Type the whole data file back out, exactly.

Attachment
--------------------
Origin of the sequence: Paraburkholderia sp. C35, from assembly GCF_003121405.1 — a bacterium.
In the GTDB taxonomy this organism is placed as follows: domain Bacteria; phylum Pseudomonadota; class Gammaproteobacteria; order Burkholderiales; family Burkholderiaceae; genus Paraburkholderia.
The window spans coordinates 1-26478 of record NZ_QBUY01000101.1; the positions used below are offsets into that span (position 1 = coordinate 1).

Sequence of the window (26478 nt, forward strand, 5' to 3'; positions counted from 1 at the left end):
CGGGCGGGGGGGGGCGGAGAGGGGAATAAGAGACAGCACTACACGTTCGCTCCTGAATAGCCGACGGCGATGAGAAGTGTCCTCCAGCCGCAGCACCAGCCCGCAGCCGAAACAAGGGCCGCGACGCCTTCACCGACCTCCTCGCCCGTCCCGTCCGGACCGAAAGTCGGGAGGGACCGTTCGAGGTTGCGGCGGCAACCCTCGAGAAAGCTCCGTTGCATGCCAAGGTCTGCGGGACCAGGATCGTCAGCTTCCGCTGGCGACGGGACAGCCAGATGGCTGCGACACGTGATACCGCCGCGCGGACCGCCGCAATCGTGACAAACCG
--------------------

Origin of the sequence: Paraburkholderia sp. C35, from assembly GCF_003121405.1 — a bacterium.
In the GTDB taxonomy this organism is placed as follows: domain Bacteria; phylum Pseudomonadota; class Gammaproteobacteria; order Burkholderiales; family Burkholderiaceae; genus Paraburkholderia.
The window spans coordinates 1-26478 of record NZ_QBUY01000101.1; the positions used below are offsets into that span (position 1 = coordinate 1).

Sequence of the window (26478 nt, forward strand, 5' to 3'; positions counted from 1 at the left end):
CGGGCGGGGGGGGGCGGAGAGGGGAATAAGAGACAGCACTACACGTTCGCTCCTGAATAGCCGACGGCGATGAGAAGTGTCCTCCAGCCGCAGCACCAGCCCGCAGCCGAAACAAGGGCCGCGACGCCTTCACCGACCTCCTCGCCCGTCCCGTCCGGACCGAAAGTCGGGAGGGACCGTTCGAGGTTGCGGCGGCAACCCTCGAGAAAGCTCCGTTGCATGCCAAGGTCTGCGGGACCAGGATCGTCAGCTTCCGCTGGCGACGGGACAGCCAGATGGCTGCGACACGTGATACCGCCGCGCGGACCGCCGCAATCGTGACAAACCG